If I wasn’t going to ACL, I would spend my entire Friday the 13th consumed with this book!

 

The Countdown to CeeCee-o-Ween! Another Sleepy Hollow Fail

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CeeCee is having a devil of a time with this fun Halloweenie book series! She regrets to inform you that we wasted our time on another craptastic rendition of Washington Irving’s seminal masterpiece, The Legend of Sleepy Hollow. Seriously, why didn’t we just re-read the original?

18400224Oh man…this book is quite bad. I see there are many glowing reviews by people who got what they needed out of this mess. If you’re in it for the paint-by-the-numbers harlequin romance, than you won’t be disappointed. It’s all about Katrina and Ichabod falling into insta-love and making out in secret hidey holes. The horseman was just a nuisance that got in the way of their forbidden trysts. BORING!

Needless to say, I learned my lesson about these YA Sleepy Hollow books. I need action, adventure, bloody headless bodies! Star-crossed love sagas, not so much.

As for anachronisms–and trust me, there are many–I’m pretty sure the term “time management” was not a thing back in Washington Irving’s day.

Now if you, like me, are a Sleepy Hollow purist, I highly recommend listening to a couple books on tape.

 

The Legend of Sleepy Hollow: Rabbit Ears: A Classic Tale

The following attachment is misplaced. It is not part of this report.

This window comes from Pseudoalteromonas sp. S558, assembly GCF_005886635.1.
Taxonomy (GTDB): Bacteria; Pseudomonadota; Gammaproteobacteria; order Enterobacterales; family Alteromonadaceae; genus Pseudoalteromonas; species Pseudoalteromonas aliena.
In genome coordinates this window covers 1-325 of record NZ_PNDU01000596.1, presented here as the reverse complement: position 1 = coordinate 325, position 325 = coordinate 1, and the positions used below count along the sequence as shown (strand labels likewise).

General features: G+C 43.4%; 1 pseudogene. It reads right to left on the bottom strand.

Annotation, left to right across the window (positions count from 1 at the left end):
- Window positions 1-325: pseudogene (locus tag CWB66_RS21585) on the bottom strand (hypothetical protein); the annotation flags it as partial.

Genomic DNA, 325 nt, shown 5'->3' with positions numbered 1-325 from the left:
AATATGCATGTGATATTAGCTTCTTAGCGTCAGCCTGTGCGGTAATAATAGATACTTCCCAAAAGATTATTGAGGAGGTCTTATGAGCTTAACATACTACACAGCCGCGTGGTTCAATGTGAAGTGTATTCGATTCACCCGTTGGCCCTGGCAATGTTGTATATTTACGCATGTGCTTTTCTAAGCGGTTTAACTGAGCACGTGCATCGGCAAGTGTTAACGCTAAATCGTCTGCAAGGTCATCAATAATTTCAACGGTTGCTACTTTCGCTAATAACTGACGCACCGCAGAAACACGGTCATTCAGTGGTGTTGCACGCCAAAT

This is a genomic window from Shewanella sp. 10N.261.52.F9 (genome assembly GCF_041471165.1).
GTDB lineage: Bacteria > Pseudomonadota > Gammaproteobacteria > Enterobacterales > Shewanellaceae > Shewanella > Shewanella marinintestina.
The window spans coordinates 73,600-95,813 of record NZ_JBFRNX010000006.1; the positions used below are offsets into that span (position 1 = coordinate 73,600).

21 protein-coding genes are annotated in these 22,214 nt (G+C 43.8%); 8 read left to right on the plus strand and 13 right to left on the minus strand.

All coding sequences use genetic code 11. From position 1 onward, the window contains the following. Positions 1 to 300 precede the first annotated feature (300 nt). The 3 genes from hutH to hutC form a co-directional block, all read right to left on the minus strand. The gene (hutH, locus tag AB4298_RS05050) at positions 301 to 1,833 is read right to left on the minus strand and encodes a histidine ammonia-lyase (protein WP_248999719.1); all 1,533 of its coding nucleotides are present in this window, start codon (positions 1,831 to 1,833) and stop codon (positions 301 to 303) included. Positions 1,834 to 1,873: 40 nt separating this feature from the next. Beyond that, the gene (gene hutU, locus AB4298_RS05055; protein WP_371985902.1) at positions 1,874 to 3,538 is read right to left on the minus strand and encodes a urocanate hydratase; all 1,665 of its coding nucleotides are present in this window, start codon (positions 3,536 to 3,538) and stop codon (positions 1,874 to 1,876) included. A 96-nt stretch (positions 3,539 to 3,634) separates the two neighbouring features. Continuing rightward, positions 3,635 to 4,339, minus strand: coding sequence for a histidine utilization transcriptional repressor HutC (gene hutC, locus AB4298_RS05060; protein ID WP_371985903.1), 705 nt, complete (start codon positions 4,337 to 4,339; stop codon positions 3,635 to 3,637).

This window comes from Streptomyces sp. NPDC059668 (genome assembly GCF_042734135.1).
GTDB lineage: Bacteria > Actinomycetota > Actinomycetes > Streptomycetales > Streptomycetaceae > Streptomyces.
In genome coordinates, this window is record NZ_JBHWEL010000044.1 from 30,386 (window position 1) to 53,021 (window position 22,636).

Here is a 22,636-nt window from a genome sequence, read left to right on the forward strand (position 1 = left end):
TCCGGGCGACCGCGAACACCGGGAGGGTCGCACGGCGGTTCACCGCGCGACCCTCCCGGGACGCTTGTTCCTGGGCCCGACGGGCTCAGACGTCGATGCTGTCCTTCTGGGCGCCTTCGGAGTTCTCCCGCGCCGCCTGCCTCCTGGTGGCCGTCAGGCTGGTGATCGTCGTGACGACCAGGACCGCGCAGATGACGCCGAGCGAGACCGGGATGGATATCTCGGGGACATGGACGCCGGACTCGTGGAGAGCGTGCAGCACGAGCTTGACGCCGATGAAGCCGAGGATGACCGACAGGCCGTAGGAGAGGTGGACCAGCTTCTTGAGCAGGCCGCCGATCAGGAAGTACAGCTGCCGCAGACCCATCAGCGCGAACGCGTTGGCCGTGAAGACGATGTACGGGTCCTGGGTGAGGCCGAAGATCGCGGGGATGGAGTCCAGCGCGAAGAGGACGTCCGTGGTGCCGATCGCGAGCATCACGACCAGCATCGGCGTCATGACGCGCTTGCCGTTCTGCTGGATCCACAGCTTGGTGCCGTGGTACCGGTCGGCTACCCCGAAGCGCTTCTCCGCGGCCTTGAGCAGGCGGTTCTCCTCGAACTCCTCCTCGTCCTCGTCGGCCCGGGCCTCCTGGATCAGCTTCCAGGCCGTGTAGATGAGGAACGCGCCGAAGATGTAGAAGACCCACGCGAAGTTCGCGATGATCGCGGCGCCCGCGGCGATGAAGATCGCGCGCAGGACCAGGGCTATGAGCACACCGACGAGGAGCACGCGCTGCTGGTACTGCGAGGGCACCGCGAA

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Read by Glenn Close, a most talented voice artist, this is a terrific little audiobook full of sound effects and spooky atmosphere. A good G-rated version of the tale for the kiddos. I really must get my hands on this hardback because the illustrations are off the charts amazing!

 

The Legend of Sleepy Hollow: A Radio Dramatization

61xtb2gmell-_sl300_There’s a lot of traditional Sleepy Hollow audiobooks out there, but this one is probably the best. It’s got sound effects, voice actors and lots of creeptastic scenes. It’s like watching a movie in your head! I listen to this one every year when I’m out walking dogs around the spooky lake at night!

 

Countdown to CeeCee-o-Ween! Locke and Key by Joe Hill

14729399_971074896354644_489282906771431935_nCeeCee and I aren’t big into comic books or superheroes, so finding a book to go with her Wonder Woofer costume was kind of a stretch. I did some digging into my dark and twisted reading list and discovered the most horrifically perfect comic book to feature in the second installment of my CeeCee-O-Ween series!